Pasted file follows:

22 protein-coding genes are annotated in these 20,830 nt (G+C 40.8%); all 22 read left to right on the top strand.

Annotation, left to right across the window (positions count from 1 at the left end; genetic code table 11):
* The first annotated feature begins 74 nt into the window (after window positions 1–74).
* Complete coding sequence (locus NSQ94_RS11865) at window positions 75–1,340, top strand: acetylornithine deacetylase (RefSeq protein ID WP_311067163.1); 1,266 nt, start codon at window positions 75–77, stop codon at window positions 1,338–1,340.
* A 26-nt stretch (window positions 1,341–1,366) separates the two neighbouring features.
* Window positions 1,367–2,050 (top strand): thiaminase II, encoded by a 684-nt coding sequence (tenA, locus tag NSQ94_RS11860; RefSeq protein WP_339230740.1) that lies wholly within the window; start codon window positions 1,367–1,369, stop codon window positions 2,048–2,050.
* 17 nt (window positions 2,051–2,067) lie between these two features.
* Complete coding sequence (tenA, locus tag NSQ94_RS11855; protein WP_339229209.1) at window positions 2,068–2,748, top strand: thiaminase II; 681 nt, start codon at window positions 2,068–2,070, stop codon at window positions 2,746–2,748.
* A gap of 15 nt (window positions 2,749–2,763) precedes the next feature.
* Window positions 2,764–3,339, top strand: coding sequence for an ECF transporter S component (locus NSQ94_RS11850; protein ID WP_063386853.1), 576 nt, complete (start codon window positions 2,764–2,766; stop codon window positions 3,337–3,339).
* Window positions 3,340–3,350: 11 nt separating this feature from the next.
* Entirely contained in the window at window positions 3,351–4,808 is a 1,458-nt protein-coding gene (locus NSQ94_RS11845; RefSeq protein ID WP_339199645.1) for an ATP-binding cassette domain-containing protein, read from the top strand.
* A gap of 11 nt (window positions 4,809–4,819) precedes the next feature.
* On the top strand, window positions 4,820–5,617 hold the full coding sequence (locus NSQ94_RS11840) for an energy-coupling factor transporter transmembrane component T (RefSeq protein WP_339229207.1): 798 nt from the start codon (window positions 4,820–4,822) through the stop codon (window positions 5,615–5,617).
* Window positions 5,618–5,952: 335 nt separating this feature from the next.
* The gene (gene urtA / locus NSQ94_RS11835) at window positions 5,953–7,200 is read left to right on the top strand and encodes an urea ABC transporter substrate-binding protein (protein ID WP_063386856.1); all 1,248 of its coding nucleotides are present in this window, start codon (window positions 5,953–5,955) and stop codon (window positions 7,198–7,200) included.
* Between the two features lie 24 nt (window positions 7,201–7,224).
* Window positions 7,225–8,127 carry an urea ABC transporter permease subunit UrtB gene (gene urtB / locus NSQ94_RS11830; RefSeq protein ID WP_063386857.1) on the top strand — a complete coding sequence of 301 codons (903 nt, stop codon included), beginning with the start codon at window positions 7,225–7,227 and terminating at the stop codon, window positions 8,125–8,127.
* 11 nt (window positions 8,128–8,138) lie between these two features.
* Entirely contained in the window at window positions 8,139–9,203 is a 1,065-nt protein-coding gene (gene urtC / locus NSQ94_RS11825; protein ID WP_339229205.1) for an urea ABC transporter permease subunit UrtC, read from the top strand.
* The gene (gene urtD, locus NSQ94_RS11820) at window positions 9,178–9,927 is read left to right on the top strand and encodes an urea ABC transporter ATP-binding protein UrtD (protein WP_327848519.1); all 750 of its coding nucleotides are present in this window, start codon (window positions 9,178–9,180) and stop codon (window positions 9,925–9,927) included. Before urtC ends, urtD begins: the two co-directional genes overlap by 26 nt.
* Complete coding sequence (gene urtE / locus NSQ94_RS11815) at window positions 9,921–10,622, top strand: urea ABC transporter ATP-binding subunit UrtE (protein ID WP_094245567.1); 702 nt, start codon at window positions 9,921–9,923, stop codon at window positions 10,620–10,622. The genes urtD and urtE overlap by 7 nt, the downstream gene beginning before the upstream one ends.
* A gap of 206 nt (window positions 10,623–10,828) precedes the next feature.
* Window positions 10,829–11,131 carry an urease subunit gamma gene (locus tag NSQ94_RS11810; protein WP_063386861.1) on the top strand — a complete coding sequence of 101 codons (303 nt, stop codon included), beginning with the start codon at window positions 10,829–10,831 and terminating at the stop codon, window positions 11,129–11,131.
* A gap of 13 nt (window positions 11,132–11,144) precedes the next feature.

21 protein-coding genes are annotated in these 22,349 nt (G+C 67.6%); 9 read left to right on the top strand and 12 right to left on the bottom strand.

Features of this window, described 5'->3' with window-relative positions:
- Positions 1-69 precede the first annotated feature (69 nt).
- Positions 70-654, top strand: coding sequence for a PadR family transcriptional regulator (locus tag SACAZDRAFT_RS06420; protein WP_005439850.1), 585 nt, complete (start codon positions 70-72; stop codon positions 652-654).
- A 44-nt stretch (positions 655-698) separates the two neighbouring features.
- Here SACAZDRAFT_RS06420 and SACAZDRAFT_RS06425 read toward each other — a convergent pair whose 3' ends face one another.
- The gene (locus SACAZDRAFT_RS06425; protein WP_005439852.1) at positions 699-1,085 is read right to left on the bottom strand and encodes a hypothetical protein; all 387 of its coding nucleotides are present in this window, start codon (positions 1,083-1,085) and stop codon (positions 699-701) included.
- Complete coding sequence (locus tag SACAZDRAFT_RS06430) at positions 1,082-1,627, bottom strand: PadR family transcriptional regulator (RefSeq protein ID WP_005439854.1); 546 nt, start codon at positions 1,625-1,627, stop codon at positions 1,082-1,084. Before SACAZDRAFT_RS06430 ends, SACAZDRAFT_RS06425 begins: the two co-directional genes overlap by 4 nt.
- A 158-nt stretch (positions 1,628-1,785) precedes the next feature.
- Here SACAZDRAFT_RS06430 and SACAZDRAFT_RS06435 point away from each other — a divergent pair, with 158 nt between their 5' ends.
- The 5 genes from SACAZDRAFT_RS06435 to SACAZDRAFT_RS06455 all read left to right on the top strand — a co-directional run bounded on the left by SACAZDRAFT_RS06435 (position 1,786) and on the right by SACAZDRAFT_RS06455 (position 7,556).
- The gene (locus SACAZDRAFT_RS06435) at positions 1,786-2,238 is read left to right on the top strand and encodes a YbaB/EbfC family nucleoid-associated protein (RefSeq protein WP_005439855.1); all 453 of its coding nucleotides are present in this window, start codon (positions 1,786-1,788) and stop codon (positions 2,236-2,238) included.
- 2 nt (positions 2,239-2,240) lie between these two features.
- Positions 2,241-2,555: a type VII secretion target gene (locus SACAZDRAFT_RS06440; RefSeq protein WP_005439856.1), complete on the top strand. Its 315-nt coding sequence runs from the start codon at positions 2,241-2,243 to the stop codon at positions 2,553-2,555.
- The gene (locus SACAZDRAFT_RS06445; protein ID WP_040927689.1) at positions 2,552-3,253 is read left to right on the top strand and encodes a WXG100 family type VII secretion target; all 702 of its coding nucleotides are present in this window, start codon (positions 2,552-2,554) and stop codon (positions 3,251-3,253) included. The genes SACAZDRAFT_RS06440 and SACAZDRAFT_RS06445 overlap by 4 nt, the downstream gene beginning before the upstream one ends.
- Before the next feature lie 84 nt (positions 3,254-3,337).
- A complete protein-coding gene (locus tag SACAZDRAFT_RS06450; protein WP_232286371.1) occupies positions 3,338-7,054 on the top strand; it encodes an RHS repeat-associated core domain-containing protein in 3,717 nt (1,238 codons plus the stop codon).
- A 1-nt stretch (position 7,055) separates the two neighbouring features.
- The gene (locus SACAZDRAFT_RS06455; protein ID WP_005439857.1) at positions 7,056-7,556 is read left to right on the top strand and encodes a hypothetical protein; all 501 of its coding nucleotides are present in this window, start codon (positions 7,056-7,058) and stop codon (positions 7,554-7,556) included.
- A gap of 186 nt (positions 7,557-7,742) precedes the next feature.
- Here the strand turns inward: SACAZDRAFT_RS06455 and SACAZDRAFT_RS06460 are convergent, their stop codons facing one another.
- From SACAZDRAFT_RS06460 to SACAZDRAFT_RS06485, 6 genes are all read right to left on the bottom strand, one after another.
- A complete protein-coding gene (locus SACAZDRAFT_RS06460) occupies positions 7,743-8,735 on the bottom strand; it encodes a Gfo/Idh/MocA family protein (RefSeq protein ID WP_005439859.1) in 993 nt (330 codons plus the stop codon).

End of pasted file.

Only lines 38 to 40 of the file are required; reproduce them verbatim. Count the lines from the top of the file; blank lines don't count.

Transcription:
- 2 nt (positions 2,239-2,240) lie between these two features.
- Positions 2,241-2,555: a type VII secretion target gene (locus SACAZDRAFT_RS06440; RefSeq protein WP_005439856.1), complete on the top strand. Its 315-nt coding sequence runs from the start codon at positions 2,241-2,243 to the stop codon at positions 2,553-2,555.
- The gene (locus SACAZDRAFT_RS06445; protein ID WP_040927689.1) at positions 2,552-3,253 is read left to right on the top strand and encodes a WXG100 family type VII secretion target; all 702 of its coding nucleotides are present in this window, start codon (positions 2,552-2,554) and stop codon (positions 3,251-3,253) included. The genes SACAZDRAFT_RS06440 and SACAZDRAFT_RS06445 overlap by 4 nt, the downstream gene beginning before the upstream one ends.